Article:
Factfile 2: Wetlands Values

Wetlands range from ponds to rivers, reedbeds to bogs, and are home to a large diversity of plants and animals.а However, they are not just important for biodiversity.

Wetlands provide many economic benefits including:

  • Wetlands improve water quality by removing and sequestering pollutants and sediments in the water.
  • Wetlands are of high importance to fisheries. Over two thirds of the world’s fish harvest is linked to the health of coastal and inland wetland areas.
  • аWetlands may be of high importance to agriculture and timber production, through the maintenance of water tables and nutrient retention in floodplains.
  • Wetlands store floodwaters, acting like natural sponges and slowing down the force of flood and storm waters as they travel downstream. Far from posing a flood threat, wetlands should be viewed as buffers, to protect areas where people live (Anonymous 2008d).
  • Wetlands may provide important energy resources, such as peat and plant matter.
  • Wetlands may be of value to transport, recreation and tourism.
  • Wetlands offer habitat for wildlife.а Many migratory birds and other wildlife depend on the ecological setting of wetlands for their survival.
  • Wetlands support biodiversity.а The variety of living organisms found in wetlands contributes to the health of our planet and our own lives possible by ensuring our food supply, regulating the atmosphere and providing raw materials for industry and medicine.
  • Wetlands provide valuable open space and create wonderful recreational opportunities.а Hiking, fishing, boating and bird watching are just a few of the activities people can enjoy in wetland areas.а The scenic vistas of wetlands make them an ideal area for nature photographers or painters.
  • Wetlands are vital in preventing further climate change by acting as a store of carbon.а Until recently this has not been fully appreciated, and in Ireland it has still not been adequately communicated to the general public. For example, peatlands are known to store 20-30% of the worlds soil carbon exceeding by three times the amounts stored in tropical rainforests (Bragg and Lindsay 2003).


In addition, wetlands have special attributes as part of the cultural heritage of humanity: they are related to religious and cosmological beliefs, constitute a source of aesthetic inspiration, provide wildlife sanctuaries, and form the basis of important local traditions.

Ballaghisheen bog

These functions, values and attributes can only be maintained if the ecological processes of wetlands are allowed to continue functioning.а Unfortunately, and in spite of important progress made in recent decades, wetlands continue to be among the world’s most threatened ecosystems, owing mainly to ongoing drainage, conversion, pollution, and over-exploitation of their resources.

Putting an economic value on something as abstract as the ecological services of a wetland is a difficult idea for most people, but is becoming a more accepted economic tool.а More commonly, the open market puts monetary values on society's goods and services.а In the case of wetlands, there is no direct market for services such as clean water, maintenance of biodiversity, and flood control.а There is, however, a growing recognition that such natural benefits do have real economic value and that these values need to be included in decision-making processes.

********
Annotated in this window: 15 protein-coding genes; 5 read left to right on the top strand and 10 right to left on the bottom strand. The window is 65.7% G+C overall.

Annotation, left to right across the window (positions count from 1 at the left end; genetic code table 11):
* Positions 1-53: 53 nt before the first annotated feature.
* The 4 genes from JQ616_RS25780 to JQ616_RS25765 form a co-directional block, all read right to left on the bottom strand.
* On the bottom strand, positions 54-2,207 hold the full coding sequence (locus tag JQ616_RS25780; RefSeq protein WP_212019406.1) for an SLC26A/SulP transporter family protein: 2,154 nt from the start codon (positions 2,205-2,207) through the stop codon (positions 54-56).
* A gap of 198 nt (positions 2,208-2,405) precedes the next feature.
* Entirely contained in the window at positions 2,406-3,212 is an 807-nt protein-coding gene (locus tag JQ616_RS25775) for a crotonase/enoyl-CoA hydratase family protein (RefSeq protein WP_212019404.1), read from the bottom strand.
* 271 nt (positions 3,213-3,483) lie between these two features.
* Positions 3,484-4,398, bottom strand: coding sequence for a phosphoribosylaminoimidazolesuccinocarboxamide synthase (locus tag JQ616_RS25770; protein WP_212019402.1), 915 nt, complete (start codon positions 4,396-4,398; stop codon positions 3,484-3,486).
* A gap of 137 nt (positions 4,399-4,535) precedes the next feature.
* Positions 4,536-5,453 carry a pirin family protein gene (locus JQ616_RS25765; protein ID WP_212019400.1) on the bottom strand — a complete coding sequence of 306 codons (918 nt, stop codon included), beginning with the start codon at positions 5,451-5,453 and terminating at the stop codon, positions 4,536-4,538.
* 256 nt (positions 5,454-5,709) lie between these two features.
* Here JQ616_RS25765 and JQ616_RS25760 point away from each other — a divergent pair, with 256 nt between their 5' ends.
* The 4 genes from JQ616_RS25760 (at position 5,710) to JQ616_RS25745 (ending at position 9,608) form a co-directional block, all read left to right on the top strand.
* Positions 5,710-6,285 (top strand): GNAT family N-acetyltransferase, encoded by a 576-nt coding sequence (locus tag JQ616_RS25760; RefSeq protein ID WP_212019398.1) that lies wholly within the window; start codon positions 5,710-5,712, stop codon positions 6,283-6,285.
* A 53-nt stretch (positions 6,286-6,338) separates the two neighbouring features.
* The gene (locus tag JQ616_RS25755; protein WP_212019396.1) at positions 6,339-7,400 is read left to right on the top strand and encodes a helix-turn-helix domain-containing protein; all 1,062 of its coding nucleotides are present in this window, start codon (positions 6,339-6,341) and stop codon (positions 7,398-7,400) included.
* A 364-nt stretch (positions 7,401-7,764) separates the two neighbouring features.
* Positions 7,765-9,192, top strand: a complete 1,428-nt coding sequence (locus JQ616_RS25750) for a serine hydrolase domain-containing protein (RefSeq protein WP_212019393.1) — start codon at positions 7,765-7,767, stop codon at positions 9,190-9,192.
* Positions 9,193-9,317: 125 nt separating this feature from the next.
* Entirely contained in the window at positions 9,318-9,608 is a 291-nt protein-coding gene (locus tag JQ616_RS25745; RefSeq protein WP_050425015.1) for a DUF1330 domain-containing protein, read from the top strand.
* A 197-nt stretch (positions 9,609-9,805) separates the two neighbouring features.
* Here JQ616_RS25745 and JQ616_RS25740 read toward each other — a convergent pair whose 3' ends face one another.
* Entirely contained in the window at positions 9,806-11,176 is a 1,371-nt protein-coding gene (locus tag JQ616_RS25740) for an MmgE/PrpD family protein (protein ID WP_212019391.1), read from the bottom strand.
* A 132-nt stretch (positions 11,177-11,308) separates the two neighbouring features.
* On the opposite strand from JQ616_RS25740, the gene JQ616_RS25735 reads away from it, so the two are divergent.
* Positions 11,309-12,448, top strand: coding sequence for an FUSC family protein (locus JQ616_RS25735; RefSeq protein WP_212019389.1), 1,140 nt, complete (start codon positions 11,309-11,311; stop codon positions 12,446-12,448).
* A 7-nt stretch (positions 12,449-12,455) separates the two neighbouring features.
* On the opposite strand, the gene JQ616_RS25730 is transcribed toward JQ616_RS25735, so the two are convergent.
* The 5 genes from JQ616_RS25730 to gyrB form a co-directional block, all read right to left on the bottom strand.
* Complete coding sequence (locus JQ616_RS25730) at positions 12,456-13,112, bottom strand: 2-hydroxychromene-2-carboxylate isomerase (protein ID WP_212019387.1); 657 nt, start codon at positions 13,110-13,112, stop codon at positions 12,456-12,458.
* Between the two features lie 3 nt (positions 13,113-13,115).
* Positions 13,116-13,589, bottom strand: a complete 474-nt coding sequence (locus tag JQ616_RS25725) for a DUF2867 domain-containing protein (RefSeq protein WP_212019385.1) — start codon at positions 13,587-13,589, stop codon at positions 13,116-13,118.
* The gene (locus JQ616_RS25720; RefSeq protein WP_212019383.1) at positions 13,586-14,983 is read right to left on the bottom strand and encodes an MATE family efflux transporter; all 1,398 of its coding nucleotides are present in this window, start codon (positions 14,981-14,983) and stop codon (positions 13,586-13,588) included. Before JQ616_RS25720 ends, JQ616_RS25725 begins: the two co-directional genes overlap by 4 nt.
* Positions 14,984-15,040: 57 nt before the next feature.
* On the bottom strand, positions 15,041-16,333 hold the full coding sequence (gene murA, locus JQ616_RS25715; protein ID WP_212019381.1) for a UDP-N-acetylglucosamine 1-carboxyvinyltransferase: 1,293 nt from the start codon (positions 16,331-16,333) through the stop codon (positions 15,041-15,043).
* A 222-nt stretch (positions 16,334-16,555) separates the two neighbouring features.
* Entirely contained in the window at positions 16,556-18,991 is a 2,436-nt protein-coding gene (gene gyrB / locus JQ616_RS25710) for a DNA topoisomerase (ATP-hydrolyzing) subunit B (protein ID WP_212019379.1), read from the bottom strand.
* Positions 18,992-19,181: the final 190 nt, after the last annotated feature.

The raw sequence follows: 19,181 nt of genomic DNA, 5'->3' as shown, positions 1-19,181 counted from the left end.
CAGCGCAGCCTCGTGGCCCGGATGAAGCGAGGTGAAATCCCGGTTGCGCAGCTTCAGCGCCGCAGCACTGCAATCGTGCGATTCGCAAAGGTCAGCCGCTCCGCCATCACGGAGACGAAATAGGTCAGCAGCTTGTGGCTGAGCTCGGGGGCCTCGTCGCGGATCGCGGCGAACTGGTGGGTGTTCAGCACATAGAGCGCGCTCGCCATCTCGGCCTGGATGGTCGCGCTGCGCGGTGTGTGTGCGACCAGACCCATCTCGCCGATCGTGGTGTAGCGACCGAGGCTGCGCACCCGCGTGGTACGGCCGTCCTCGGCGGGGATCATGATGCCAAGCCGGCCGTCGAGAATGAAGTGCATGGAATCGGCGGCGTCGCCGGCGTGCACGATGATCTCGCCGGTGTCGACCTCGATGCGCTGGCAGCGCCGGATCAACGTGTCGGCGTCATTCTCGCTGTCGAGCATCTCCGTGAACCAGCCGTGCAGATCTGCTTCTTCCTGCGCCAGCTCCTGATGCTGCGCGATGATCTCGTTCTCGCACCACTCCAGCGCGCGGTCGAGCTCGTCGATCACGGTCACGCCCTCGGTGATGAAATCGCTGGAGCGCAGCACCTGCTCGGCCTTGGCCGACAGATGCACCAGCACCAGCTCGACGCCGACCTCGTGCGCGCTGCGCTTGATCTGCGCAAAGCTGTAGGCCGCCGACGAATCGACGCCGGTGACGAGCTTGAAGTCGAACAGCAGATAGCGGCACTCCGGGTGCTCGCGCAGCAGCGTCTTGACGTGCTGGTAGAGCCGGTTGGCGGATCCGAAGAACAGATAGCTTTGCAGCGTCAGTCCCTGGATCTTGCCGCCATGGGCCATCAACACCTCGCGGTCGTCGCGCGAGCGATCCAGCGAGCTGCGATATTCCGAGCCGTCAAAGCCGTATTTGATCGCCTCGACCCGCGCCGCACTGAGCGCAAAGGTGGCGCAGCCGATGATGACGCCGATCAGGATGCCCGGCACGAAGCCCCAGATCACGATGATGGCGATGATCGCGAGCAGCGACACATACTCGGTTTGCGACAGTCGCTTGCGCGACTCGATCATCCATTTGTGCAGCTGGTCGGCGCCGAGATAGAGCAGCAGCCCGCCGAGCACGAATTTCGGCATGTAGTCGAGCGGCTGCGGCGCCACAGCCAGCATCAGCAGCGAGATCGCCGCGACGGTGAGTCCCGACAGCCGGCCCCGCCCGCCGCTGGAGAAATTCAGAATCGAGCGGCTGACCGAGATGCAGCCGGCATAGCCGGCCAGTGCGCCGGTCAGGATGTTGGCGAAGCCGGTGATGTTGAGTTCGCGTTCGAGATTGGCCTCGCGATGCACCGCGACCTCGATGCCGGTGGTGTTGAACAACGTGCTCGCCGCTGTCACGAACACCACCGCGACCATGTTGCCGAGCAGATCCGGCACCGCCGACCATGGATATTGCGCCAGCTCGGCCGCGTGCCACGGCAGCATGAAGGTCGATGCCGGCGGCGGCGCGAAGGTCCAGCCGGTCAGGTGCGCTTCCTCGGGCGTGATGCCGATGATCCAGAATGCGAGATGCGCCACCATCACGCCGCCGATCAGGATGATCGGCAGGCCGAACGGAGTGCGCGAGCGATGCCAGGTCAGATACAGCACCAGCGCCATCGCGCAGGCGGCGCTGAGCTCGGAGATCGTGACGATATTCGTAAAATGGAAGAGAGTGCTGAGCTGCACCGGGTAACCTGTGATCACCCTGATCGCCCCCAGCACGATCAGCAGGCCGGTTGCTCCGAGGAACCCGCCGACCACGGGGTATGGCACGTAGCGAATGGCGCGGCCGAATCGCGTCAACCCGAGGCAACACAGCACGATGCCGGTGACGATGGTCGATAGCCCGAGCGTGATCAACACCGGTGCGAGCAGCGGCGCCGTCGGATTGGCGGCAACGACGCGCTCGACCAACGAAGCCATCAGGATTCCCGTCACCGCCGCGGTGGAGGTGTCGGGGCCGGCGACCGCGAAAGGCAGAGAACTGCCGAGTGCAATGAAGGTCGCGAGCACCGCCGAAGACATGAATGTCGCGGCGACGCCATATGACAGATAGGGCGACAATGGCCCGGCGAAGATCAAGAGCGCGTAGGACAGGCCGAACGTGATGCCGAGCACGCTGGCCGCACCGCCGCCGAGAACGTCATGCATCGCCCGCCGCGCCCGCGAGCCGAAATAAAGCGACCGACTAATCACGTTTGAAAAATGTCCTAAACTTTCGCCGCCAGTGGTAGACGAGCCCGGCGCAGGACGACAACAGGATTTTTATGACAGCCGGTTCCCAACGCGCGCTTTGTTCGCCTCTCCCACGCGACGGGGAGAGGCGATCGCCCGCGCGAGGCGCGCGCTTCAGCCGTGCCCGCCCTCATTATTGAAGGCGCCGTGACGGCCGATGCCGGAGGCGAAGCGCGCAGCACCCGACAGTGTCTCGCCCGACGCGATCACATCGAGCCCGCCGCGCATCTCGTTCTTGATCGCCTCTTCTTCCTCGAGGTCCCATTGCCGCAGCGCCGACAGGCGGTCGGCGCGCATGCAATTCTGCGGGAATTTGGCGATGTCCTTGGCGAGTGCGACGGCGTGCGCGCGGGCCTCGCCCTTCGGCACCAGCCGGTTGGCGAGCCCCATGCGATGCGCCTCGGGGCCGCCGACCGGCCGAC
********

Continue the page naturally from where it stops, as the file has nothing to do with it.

In a recent report by the Biodiversity Unit of the Department of the Environment, Heritage and Local Government (Anonymous 2008d) the biodiversity value of wetlands in Ireland was estimated to be worth €385 million per year to the Irish economy.а In addition a further proportion of the €330 million assigned by this study to the economic value of the nature and eco-tourism value of all Irish habitats can be assigned to wetlands.

One other stark fact to emerge from this report was that “it is clear that the benefits of biodiversity far exceed the costs of the current levels of biodiversity protection” in Ireland, an indication that we still do not value the functions and services provided by wetlands to our well being as a society.

Numerous other reports exist in the literature that gives clear examples of the economic value of wetlands.а The UK Environment Agency has a wealth of literature showing the value of intact functioning wetlands in the control and alleviation of flooding episodes (Anonymous 2008d).а In addition a number of reports exist which show that intact wetland systems provide excellent value for money in the provision of water services when compared to the costs that would accrue if these services had to be supplied by artificial systems.а An illustration is the example from the USA where the State of New York purchased a watershed area at a cost of 1.5 billion dollars, rather than spend 3 to 8 billion dollars it estimated it would cost for artificial waste water treatment facilities to do the same job (Anonymous 2008d).

Unfortunately, to date, society has generally only realized the benefit of wetland services after they have disappeared or been seriously degraded.а Problems with flooding, lost recreational opportunities, reduced fish populations and more costly water treatment are examples of costs understood only after a wetland ecosystem has been degraded or destroyed.

The idea behind putting an economic value on some of these wetland benefits before ecosystem-altering decisions are made is to recognize these potential costs up front and thereby put wetland-related decisions on a more economically sound footing.

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